The Battle at the Milvian Bridge and the Triumphal Entry into Rome are based on an unfinished painting and a tapestry designed by Le Brun. They are really incredible productions, with seven sheets printed from seven separate copperplates that are cobbled together to make two huge images. They are big, and you really should be impressed.
They are also very intentional pastiches of Raphael and Peter Paul Rubens. The extraordinary bridge falling apart under the feet of frightened horses and soldiers is taken from Rubens; the figure of Constantine himself is taken from Raphael. By recalling the work of these old masters, Le Brun was measuring himself against the two painters who were considered ideal artists—and who Le Brun appears to have thought of as rivals, at least in terms of their reputations.
When Le Brun published these prints, their relation to Rubens and Raphael and their incredible size can’t have gone unnoticed. What he’s saying is, I’ve arrived. He was newly in service to Louis XIV and he’d worked on tapestries and paintings, designed decorative arts and architecture, and worked on festivals. The one thing he hadn’t done before this is publish his own prints. These unusually large pendants are his inaugural publications as a print publisher—he’s not fooling around!
What do the inscriptions say?
They tell the story of victors of just wars. Constantine—who’s a reminder of Louis XIV—established peace and laws, and then, because of that peace and those laws, the arts were able to flourish. On the surface, these images are really about Constantine and Louis, but when we dig deeper into the imagery and the inscriptions we see that the images take us back to Le Brun himself. Whose job was it to oversee the flourishing of the arts? Le Brun’s. So Le Brun becomes part of this pictorial drama that, at first glance, has little to do with his activities as the king’s primary artist.
I really love the way Le Brun redeploys the compositions of paintings and tapestries in printed form. The inscription of the Battle at the Milivian Bridge compares Louis XIV to Constantine, equating Louis XIV’s activities with the imperial ambitions of the ancient Romans. It focuses on the establishment of laws and justice and peace and stability. However, look just above the inscription that brags about good fortune and peace and laws. You see a soldier kneeling down, holding a decapitated head—clenching the hair with his teeth!—so his hands are free to decapitate his next victim, who is still alive but trapped under a horse. The kneeling soldier is just about to cut through the neck of that poor guy—and look closely at the hands—the victim is making one last and obviously futile attempt to stop the decapitation. Ugghhh.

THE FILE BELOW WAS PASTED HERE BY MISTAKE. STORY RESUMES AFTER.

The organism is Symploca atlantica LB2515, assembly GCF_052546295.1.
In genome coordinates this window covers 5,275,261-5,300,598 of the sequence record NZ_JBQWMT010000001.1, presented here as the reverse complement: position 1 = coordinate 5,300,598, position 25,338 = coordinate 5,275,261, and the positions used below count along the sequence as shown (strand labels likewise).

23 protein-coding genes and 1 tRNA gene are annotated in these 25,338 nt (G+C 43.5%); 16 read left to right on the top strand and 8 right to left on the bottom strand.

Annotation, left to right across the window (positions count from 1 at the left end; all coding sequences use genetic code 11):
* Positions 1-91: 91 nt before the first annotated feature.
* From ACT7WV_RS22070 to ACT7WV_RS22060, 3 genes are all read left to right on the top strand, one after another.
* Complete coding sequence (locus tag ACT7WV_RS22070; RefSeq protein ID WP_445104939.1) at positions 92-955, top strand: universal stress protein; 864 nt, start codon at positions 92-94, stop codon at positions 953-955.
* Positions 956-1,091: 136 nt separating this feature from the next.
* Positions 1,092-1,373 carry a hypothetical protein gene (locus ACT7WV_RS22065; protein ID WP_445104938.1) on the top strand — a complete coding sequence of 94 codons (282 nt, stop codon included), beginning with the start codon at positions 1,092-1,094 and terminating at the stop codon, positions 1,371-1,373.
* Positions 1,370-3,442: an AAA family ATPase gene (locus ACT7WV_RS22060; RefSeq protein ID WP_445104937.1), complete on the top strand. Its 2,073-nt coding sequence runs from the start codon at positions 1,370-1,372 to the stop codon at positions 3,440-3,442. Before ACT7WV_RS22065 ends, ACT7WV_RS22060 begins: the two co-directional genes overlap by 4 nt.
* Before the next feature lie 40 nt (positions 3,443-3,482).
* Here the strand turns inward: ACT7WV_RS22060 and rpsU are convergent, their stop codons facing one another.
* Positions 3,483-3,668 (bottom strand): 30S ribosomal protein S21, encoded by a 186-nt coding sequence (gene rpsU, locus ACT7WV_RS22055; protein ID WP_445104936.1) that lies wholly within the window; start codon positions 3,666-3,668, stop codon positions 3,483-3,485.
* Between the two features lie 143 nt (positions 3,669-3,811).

That’s not exactly the picture of peace, tranquility, and the flourishing of the arts, is it?
Tell me about the prints depicting the battles of Alexander the Great.
The battles of Alexander—there are five—are based on Le Brun’s monumental paintings on the feats of Alexander the Great. He must have imagined that these huge monstrosities would be housed at some new palace in Paris or, maybe, at a refurbished Louvre. But then Louis XIV moved his court, slowly, to Versailles; the paintings were problematic for Louis XIV, because he and his advisors had been saying for a while, “Why are we comparing Louis XIV to Alexander as if Louis were a modern version of the ancient hero? There’s no need for such comparisons, because Louis XIV is the vessel of his own incomparable glory.”